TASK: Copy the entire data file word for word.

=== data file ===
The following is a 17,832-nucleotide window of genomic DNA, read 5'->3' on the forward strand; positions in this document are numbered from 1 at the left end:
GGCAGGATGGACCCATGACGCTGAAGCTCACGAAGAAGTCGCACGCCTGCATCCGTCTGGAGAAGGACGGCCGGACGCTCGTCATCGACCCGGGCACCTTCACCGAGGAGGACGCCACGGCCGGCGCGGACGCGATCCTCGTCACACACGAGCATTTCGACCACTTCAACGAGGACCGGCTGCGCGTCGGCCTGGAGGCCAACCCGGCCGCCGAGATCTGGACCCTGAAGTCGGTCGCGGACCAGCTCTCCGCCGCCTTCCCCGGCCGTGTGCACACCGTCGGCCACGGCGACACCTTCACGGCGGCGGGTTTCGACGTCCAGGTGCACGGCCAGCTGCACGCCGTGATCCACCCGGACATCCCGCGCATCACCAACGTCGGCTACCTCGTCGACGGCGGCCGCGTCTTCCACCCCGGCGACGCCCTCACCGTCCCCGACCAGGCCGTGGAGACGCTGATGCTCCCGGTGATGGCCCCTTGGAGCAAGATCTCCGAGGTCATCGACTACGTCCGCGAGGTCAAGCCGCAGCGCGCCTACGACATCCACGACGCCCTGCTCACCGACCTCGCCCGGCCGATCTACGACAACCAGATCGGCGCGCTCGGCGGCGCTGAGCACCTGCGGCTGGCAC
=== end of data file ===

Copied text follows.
The following is a 17,832-nucleotide window of genomic DNA, read 5'->3' on the forward strand; positions in this document are numbered from 1 at the left end:
GGCAGGATGGACCCATGACGCTGAAGCTCACGAAGAAGTCGCACGCCTGCATCCGTCTGGAGAAGGACGGCCGGACGCTCGTCATCGACCCGGGCACCTTCACCGAGGAGGACGCCACGGCCGGCGCGGACGCGATCCTCGTCACACACGAGCATTTCGACCACTTCAACGAGGACCGGCTGCGCGTCGGCCTGGAGGCCAACCCGGCCGCCGAGATCTGGACCCTGAAGTCGGTCGCGGACCAGCTCTCCGCCGCCTTCCCCGGCCGTGTGCACACCGTCGGCCACGGCGACACCTTCACGGCGGCGGGTTTCGACGTCCAGGTGCACGGCCAGCTGCACGCCGTGATCCACCCGGACATCCCGCGCATCACCAACGTCGGCTACCTCGTCGACGGCGGCCGCGTCTTCCACCCCGGCGACGCCCTCACCGTCCCCGACCAGGCCGTGGAGACGCTGATGCTCCCGGTGATGGCCCCTTGGAGCAAGATCTCCGAGGTCATCGACTACGTCCGCGAGGTCAAGCCGCAGCGCGCCTACGACATCCACGACGCCCTGCTCACCGACCTCGCCCGGCCGATCTACGACAACCAGATCGGCGCGCTCGGCGGCGCTGAGCACCTGCGGCTGGCAC